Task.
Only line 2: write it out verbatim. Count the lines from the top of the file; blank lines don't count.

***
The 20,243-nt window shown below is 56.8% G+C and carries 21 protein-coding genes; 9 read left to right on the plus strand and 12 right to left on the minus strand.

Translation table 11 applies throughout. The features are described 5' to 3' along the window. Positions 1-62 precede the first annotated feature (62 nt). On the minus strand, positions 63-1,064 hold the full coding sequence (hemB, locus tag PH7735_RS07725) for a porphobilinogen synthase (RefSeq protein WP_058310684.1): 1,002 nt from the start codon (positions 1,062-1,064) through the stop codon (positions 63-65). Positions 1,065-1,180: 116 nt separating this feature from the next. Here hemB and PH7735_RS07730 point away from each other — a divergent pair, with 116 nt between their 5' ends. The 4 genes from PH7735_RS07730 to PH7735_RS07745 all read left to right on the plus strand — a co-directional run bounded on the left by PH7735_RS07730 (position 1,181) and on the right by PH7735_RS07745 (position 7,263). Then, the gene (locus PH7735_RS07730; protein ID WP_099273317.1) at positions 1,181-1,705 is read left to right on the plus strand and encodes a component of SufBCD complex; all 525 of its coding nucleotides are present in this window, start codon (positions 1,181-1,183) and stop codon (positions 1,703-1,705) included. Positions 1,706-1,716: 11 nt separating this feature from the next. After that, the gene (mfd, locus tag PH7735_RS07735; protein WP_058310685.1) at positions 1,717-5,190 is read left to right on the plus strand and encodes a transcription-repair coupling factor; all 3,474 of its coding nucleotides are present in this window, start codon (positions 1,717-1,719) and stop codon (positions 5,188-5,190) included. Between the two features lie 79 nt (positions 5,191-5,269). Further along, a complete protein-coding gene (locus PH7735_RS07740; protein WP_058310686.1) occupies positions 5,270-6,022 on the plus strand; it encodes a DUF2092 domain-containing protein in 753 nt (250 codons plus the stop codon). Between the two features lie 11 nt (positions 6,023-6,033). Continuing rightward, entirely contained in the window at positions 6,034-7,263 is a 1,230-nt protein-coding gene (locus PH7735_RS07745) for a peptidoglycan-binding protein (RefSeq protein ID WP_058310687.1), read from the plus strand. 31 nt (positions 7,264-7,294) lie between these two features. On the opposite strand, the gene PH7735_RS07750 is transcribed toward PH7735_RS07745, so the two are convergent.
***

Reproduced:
Translation table 11 applies throughout. The features are described 5' to 3' along the window. Positions 1-62 precede the first annotated feature (62 nt). On the minus strand, positions 63-1,064 hold the full coding sequence (hemB, locus tag PH7735_RS07725) for a porphobilinogen synthase (RefSeq protein WP_058310684.1): 1,002 nt from the start codon (positions 1,062-1,064) through the stop codon (positions 63-65). Positions 1,065-1,180: 116 nt separating this feature from the next. Here hemB and PH7735_RS07730 point away from each other — a divergent pair, with 116 nt between their 5' ends. The 4 genes from PH7735_RS07730 to PH7735_RS07745 all read left to right on the plus strand — a co-directional run bounded on the left by PH7735_RS07730 (position 1,181) and on the right by PH7735_RS07745 (position 7,263). Then, the gene (locus PH7735_RS07730; protein ID WP_099273317.1) at positions 1,181-1,705 is read left to right on the plus strand and encodes a component of SufBCD complex; all 525 of its coding nucleotides are present in this window, start codon (positions 1,181-1,183) and stop codon (positions 1,703-1,705) included. Positions 1,706-1,716: 11 nt separating this feature from the next. After that, the gene (mfd, locus tag PH7735_RS07735; protein WP_058310685.1) at positions 1,717-5,190 is read left to right on the plus strand and encodes a transcription-repair coupling factor; all 3,474 of its coding nucleotides are present in this window, start codon (positions 1,717-1,719) and stop codon (positions 5,188-5,190) included. Between the two features lie 79 nt (positions 5,191-5,269). Further along, a complete protein-coding gene (locus PH7735_RS07740; protein WP_058310686.1) occupies positions 5,270-6,022 on the plus strand; it encodes a DUF2092 domain-containing protein in 753 nt (250 codons plus the stop codon). Between the two features lie 11 nt (positions 6,023-6,033). Continuing rightward, entirely contained in the window at positions 6,034-7,263 is a 1,230-nt protein-coding gene (locus PH7735_RS07745) for a peptidoglycan-binding protein (RefSeq protein ID WP_058310687.1), read from the plus strand. 31 nt (positions 7,264-7,294) lie between these two features. On the opposite strand, the gene PH7735_RS07750 is transcribed toward PH7735_RS07745, so the two are convergent.